US-China trade war takes a breather as Beijing sees ‘positive signal’ in Donald Trump’s tariff delay
- Planned levies on many of the US$300 billion of Chinese products threatened to start in September have either been delayed or removed
- Vice-Premier Liu He talked with US trade representative Robert Lighthizer and Treasury Secretary Mnuchin, expressing ‘solemn representations’ over the tariffs
Escalating trade tensions between China and the United States eased slightly on Wednesday as Beijing hailed the decision by US President Donald Trump to delay or remove some planned tariffs against Chinese products as a “positive signal”.
The small ceasefire, announced by Trump on Tuesday, came after Vice-Premier Liu He, China’s lead trade negotiator, talked with US trade representative Robert Lighthizer and US Treasury Secretary Mnuchin by phone on Tuesday.
Liu, though, did lodge “solemn representations”, a diplomatic phrase for a formal complaint, to the US about its tariff plans, according to the official Xinhua News Agency. It is the first time that China’s official statements about trade talks had included such a phrase, reflecting Beijing’s unhappiness about Trump’s tariff threats and its overall hardened stance against in the trade talks.
The Office of the US Trade Representative confirmed after the call that the levying of the 10 per cent tariff on US$155 billion of products such as “cell phones, laptop computers, video game consoles, certain toys, computer monitors, and certain items of footwear and clothing” would be delayed until December 15. It also said other products on the original tariff list, including safety devices such as children’s car seats, would now not be subject to the tariff.
China did not immediately respond with concessions of their own, although another call has been agreed to take place within the next two weeks.
Tuesday’s phone call “showed the outside world that communication channels remain open for the two sides and both sides have the willingness to talk further. It’s a positive signal in recent days”, said Taoran Notes, a Chinese social media account affiliated with the official Economic Daily, said on Wednesday.
Chinese Commerce Minister Zhong Shan, People’s Bank of China Governor Yi Gang as well as National Development and Reform Commission deputy chairman Ning Jizhe also took part in the call.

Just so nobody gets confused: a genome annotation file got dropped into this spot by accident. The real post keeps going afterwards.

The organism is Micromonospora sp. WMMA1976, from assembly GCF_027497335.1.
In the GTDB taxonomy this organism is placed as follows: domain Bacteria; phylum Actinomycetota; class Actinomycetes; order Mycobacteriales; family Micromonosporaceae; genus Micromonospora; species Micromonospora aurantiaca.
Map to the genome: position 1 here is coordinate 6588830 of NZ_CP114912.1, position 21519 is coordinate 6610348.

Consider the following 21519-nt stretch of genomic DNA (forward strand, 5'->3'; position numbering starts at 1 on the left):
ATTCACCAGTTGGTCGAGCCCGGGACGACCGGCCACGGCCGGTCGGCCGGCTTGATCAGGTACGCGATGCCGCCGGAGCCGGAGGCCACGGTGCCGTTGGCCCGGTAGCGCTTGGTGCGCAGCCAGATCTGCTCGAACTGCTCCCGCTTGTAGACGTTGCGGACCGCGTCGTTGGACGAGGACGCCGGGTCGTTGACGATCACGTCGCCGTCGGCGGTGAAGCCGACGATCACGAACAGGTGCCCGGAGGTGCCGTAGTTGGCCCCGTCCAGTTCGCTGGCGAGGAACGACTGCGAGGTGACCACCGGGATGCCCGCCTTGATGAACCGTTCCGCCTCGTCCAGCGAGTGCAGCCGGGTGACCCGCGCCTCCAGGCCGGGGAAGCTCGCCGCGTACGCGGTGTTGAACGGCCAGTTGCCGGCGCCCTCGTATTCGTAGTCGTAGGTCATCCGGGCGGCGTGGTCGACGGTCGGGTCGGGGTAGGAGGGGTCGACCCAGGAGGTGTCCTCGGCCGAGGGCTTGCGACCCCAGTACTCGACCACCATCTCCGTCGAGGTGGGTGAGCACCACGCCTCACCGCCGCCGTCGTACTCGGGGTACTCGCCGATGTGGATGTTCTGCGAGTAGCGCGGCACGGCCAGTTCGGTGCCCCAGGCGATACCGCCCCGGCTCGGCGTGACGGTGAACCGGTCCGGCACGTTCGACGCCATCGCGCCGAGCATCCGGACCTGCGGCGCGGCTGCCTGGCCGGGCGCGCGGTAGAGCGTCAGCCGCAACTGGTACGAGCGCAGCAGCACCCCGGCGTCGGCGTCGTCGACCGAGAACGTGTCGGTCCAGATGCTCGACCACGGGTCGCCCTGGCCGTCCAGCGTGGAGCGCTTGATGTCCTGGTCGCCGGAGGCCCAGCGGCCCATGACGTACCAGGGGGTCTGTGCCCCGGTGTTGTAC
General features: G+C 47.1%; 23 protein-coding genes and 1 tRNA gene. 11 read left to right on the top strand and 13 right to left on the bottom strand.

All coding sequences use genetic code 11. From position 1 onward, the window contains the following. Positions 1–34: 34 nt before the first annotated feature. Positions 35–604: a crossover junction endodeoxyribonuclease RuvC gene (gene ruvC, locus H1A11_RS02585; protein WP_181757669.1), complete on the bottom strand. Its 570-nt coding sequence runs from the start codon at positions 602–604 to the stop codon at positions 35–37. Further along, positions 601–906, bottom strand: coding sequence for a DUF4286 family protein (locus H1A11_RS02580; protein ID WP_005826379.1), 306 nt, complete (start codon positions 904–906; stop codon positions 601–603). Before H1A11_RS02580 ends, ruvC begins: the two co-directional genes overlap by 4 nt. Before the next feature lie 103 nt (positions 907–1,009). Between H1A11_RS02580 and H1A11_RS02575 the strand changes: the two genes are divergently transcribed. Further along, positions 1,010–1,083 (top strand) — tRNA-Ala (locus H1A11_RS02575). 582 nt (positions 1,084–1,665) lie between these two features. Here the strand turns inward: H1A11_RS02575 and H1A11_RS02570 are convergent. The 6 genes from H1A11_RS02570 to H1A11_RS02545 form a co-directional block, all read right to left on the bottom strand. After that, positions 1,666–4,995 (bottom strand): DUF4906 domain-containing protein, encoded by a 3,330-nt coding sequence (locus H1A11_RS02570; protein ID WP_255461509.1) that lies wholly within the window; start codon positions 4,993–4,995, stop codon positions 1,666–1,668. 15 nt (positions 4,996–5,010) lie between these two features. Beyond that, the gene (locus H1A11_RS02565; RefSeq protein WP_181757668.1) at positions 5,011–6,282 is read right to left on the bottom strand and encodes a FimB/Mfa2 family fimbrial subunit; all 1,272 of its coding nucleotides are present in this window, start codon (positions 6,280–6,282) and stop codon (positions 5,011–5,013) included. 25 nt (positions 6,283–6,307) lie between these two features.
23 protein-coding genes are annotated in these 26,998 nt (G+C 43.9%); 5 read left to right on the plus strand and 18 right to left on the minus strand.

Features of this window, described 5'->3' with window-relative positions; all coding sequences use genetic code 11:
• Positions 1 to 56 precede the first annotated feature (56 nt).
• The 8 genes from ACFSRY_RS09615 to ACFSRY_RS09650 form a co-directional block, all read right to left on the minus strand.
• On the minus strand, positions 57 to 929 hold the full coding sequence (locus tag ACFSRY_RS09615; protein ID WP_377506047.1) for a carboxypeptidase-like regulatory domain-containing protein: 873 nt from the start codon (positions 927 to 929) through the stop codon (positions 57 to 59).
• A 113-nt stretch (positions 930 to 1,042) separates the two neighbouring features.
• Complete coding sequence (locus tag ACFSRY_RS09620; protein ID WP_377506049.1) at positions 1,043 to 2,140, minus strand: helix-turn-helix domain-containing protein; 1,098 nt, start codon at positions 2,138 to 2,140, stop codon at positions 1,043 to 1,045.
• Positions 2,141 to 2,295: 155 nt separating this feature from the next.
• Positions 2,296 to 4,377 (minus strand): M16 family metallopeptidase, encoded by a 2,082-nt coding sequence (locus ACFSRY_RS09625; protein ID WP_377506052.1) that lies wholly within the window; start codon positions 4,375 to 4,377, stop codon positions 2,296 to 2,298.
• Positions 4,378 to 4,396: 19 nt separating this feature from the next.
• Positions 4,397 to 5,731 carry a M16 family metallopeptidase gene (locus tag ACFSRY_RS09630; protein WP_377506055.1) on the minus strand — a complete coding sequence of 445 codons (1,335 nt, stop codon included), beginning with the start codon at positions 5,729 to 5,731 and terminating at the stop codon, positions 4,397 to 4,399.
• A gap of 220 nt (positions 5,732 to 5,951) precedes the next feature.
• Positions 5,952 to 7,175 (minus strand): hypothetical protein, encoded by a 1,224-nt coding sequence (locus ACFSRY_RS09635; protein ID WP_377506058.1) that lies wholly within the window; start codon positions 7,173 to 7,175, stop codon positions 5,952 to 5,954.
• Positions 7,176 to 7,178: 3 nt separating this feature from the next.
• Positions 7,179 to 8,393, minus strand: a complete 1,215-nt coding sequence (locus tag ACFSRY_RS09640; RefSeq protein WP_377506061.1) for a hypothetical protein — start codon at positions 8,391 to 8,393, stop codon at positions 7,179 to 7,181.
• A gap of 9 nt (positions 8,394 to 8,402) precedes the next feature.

Frank Lavin, head of the International Trade Administration for the US Department of Commerce under president George W. Bush, said Trump is “taking a step backwards, away from conflict, in the hopes of China might move”.
“Is Trump really going to accept an offer or is he going to view an offer as a negotiating ploy, and just want more and more? So there has to be a way for Trump to signal that he realises it is a good faith offer. It is meaningful, it is material.”
Trade relations between the world’s two largest economies have quickly worsened over the last two weeks after Trump’s threat to impose tariffs on all Chinese products broke the truce agreed with President Xi Jinping in Osaka at the end of June.
The escalation of tensions roiled global markets due to increasing worries that they could lead to a global economic recession. The levying of tariffs on Chinese-made consumer products for the first time also threatened a drop in sales and job cuts for US retailers during the Christmas shopping season.
US retailers are already cutting jobs at the highest rate in a decade, with almost 43,000 jobs cut in the first seven months of the year, up 40 per cent from the same period last year, according to a report from outplacement firm Challenger Gray & Christmas.
Vice-Premier Liu, Lighthizer and Mnuchin agreed in Shanghai at the end of July that they would hold the next face-to-face meeting in Washington in September, and a former Chinese vice-commerce minister confirmed earlier this week that the meeting was still set to take place.
At the same time, the Chinese official media is filled with increasingly vitriolic rhetoric that Beijing will not yield to the “maximum pressure” or “bullying” being employed from the US.
Hua Changchun, an economist with brokerage firm Guotai Junan Securities, said the tensions may shift to the financial realm.
“The battle in tariffs may be on pause, but a financial war could start,” Hua warned.
Shen Dingli, a Shanghai-based US expert, said he thinks Trump’s move to amend his initial tariff threat was mainly driven by his intention to manage the year end economic performance in the US to prepare for his presidential campaign.
“It would look bad for his re-election if the trade war impact starts to reflect on consumer data in November and December. His move was also being opposed by many industries in the US, especially the tech giants, he must also manage their support,” said Shen.
“We can see this as a temporary easing of tensions in the China-US trade talks, but the US should not have threatened to increase tariffs while the trade talks were going on in the first place.”